Zaki: Correct. I think it comes also with technology and social media. Everyone becomes an expert, unfortunately. It’s so easy to get opinions from people who’ve absolutely done nothing, and you rely on their advice. By relying on somebody else’s opinion, you get more emotional and then you make bad decisions. They all go hand in hand. It’s just about being self-aware to stop all the looking at things, take a step back, and let things be.
In my take, if you have a property that can be rented and is hopefully somewhat neutral or maybe slightly positive, just let it be and let it just do its thing over time.
Kevin: Because if you continue to look at something and analyze it too much, you actually do become paralyzed. You become very fearful about moving ahead, don’t you?
Zaki: That’s correct. And you just stay in the same position. Many clients, I’ve heard that they’ve had hundreds of thousands of dollars saved up or from a property they’ve sold or from an inheritance, and they’ve done absolutely nothing and it’s just sitting in the bank I guess for the bank to invest that money.
Kevin: You make another very good point, too, earlier in our conversation about not doing it alone –in other words, building a good team around you, Zaki.
Zaki: Correct. That’s why I think if you’re going to buy quite a few properties – and I mean anything above two in my take – modern property investing, I look at it as a property investing business for yourself. You want to surround yourself with the correct people.
Whether it’s an accountant or a depreciation provider or a pest and building report or a lawyer, all of them need to be qualified, not just in degrees but also having the results so that they have the experience, which is far more important than just education, and that they can advise you from their own experience in these matters. It’s very key to take advice only from people who have done it before.
Kevin: You’ve made some very good points in our very brief time together, but I guess it can all be underscored with the comment about getting the right mindset and how important that mindset is to becoming a successful investor.
Zaki: Yes. And it reminds me of back in the day, in 2007, when I was getting into property, I didn’t read any books on real estate per se, but I’ve read tons of books on mindset and the correct attitude and when things go wrong. I feel that’s probably 95% of what you need and the other 5% you can learn.
Kevin: Great talking to you, Zaki Ameer. Zaki is the founder of Dream Design Property. How do we reach you? Just through your website, Zaki? Is that the best way?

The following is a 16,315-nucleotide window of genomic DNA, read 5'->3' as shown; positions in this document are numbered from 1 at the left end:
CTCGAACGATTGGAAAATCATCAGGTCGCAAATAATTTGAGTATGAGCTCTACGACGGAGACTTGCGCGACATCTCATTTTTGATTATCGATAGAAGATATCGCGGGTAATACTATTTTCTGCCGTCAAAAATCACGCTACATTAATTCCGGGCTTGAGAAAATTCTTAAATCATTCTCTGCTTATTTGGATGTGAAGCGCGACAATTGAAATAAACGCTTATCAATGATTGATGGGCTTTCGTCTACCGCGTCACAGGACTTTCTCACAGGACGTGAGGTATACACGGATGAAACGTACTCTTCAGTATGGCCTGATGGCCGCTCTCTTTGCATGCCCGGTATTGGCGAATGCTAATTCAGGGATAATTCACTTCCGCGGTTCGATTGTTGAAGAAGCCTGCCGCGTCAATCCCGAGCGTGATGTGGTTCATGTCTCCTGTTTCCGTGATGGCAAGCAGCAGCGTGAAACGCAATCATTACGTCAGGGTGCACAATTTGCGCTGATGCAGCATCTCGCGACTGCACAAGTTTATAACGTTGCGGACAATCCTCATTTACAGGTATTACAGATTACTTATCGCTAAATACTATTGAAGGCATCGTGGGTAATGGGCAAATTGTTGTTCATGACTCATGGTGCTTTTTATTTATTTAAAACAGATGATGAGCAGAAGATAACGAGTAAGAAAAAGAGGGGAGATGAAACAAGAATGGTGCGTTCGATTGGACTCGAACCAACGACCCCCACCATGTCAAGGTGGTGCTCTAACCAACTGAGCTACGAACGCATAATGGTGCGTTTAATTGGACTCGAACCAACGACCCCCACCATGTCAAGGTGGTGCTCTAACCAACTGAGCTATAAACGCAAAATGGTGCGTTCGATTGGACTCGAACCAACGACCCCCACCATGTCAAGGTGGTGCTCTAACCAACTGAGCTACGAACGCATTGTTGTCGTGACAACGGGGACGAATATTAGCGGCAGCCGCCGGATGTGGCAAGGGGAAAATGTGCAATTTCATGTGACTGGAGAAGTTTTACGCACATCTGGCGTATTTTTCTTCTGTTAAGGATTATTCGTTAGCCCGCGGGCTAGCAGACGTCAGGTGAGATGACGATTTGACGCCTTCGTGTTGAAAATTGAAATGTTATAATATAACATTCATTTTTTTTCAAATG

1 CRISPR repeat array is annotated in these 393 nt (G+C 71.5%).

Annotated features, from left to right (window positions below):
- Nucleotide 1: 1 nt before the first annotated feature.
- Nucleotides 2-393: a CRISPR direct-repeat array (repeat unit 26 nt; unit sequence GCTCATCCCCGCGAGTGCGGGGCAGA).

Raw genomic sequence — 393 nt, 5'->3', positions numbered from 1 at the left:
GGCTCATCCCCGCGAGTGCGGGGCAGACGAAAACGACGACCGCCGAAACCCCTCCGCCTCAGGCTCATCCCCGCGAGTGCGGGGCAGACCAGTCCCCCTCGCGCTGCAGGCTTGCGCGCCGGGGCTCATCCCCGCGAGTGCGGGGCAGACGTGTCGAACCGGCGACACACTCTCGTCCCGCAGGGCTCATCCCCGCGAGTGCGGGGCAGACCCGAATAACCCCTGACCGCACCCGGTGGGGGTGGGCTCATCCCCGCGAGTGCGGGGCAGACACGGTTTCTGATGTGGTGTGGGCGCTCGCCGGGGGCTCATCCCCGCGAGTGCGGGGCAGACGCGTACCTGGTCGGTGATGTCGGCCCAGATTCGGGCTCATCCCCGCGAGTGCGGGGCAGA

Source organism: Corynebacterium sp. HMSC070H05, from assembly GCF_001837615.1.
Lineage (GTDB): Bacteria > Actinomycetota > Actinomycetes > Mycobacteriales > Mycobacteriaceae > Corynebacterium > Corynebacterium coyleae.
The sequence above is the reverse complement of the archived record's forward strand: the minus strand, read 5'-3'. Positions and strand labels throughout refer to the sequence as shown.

Zaki: Yes, DreamDesignProperty.com.au is the best way.
Kevin: Wonderful. Zaki Ameer, my guest. Thank you, Zaki. Talk to you again soon.
Zaki: Thank you, Kevin.
When a ‘flip’ becomes a ‘flop’ – Mark Chapman
Kevin: Recent figures released by the Australian Bureau of Statistics suggest that a record-breaking $18 billion was spent on renovations in the quarter up to September last year. Whereas the bulk of this spend would previously have been attributed to private renovation, this notably high figure is undoubtedly inflated by house flipping, which is a process whereby individuals buy a property, renovate it, and then sell it on for sometimes a tidy profit – not always, but sometimes.
Programs such as The Block, which we’ve talked about before, might make house flipping seem pretty straightforward and lucrative, but there are also a number of tax issues that house-flippers should be aware of. So, let’s take a brief look at where house flippers stand from a tax perspective. Joining me is Mark Chapman, who is the tax communications director for H&R Block tax accountants.
Mark, thank you very much for your time.
Mark: No problem.
Kevin: House flipping, as I described there, is the process of turning a property over fairly quickly, so would I be correct in saying that capital gains tax is going to be the first obstacle you might come up against?
Mark: Certainly, tax in some form is going to be an obstacle. Depending on how frequently you flip – in terms of whether it’s a one-off thing or something that you’re almost doing as a way of life, as a business – you’re either going to be paying capital gains tax or you’re going to be paying income tax.
Kevin: What are some of the other problems you see flippers come up against? What should they be aware of?
Mark: I guess the first issue is that probably the best way to do this actually is to move into the property while you’re flipping. If you don’t actually have anywhere else to live and you’re basically in a process of moving from one house to another, you buy the house, you move in, you renovate, and then you sell, and then you repeat the process, you’re actually probably in a pretty good position from a tax perspective because you can potentially take advantage of what’s called the main residence exemption for capital gains tax.